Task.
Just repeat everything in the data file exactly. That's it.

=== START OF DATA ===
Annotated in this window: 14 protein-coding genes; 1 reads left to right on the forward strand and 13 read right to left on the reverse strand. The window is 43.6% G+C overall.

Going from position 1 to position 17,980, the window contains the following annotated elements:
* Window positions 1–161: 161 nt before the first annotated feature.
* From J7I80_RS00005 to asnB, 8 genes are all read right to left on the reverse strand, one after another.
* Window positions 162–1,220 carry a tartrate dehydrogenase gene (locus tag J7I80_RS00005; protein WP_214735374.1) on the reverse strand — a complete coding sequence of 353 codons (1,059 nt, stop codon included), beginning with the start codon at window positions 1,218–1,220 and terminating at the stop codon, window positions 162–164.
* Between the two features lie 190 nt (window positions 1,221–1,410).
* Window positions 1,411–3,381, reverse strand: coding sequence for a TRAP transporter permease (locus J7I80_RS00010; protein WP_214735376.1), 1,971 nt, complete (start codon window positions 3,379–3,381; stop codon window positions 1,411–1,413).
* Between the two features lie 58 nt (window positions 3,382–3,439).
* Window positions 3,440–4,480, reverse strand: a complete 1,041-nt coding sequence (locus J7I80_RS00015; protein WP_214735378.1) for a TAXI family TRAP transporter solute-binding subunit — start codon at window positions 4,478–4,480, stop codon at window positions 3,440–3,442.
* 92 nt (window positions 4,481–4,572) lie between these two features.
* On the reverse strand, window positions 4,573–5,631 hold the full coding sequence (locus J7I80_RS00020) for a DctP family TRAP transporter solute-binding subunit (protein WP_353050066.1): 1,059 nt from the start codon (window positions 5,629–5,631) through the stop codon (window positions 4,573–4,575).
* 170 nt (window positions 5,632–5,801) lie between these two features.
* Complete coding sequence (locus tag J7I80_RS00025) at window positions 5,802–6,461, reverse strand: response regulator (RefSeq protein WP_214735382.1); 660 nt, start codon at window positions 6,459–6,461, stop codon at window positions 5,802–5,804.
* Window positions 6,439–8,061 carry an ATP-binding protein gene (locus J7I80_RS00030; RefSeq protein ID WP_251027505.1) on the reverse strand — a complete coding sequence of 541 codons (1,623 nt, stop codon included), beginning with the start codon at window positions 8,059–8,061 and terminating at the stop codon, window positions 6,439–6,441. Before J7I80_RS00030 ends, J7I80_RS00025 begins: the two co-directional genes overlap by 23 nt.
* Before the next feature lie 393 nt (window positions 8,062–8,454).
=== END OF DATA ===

Annotated in this window: 14 protein-coding genes; 1 reads left to right on the forward strand and 13 read right to left on the reverse strand. The window is 43.6% G+C overall.

Going from position 1 to position 17,980, the window contains the following annotated elements:
* Window positions 1–161: 161 nt before the first annotated feature.
* From J7I80_RS00005 to asnB, 8 genes are all read right to left on the reverse strand, one after another.
* Window positions 162–1,220 carry a tartrate dehydrogenase gene (locus tag J7I80_RS00005; protein WP_214735374.1) on the reverse strand — a complete coding sequence of 353 codons (1,059 nt, stop codon included), beginning with the start codon at window positions 1,218–1,220 and terminating at the stop codon, window positions 162–164.
* Between the two features lie 190 nt (window positions 1,221–1,410).
* Window positions 1,411–3,381, reverse strand: coding sequence for a TRAP transporter permease (locus J7I80_RS00010; protein WP_214735376.1), 1,971 nt, complete (start codon window positions 3,379–3,381; stop codon window positions 1,411–1,413).
* Between the two features lie 58 nt (window positions 3,382–3,439).
* Window positions 3,440–4,480, reverse strand: a complete 1,041-nt coding sequence (locus J7I80_RS00015; protein WP_214735378.1) for a TAXI family TRAP transporter solute-binding subunit — start codon at window positions 4,478–4,480, stop codon at window positions 3,440–3,442.
* 92 nt (window positions 4,481–4,572) lie between these two features.
* On the reverse strand, window positions 4,573–5,631 hold the full coding sequence (locus J7I80_RS00020) for a DctP family TRAP transporter solute-binding subunit (protein WP_353050066.1): 1,059 nt from the start codon (window positions 5,629–5,631) through the stop codon (window positions 4,573–4,575).
* 170 nt (window positions 5,632–5,801) lie between these two features.
* Complete coding sequence (locus tag J7I80_RS00025) at window positions 5,802–6,461, reverse strand: response regulator (RefSeq protein WP_214735382.1); 660 nt, start codon at window positions 6,459–6,461, stop codon at window positions 5,802–5,804.
* Window positions 6,439–8,061 carry an ATP-binding protein gene (locus J7I80_RS00030; RefSeq protein ID WP_251027505.1) on the reverse strand — a complete coding sequence of 541 codons (1,623 nt, stop codon included), beginning with the start codon at window positions 8,059–8,061 and terminating at the stop codon, window positions 6,439–6,441. Before J7I80_RS00030 ends, J7I80_RS00025 begins: the two co-directional genes overlap by 23 nt.
* Before the next feature lie 393 nt (window positions 8,062–8,454).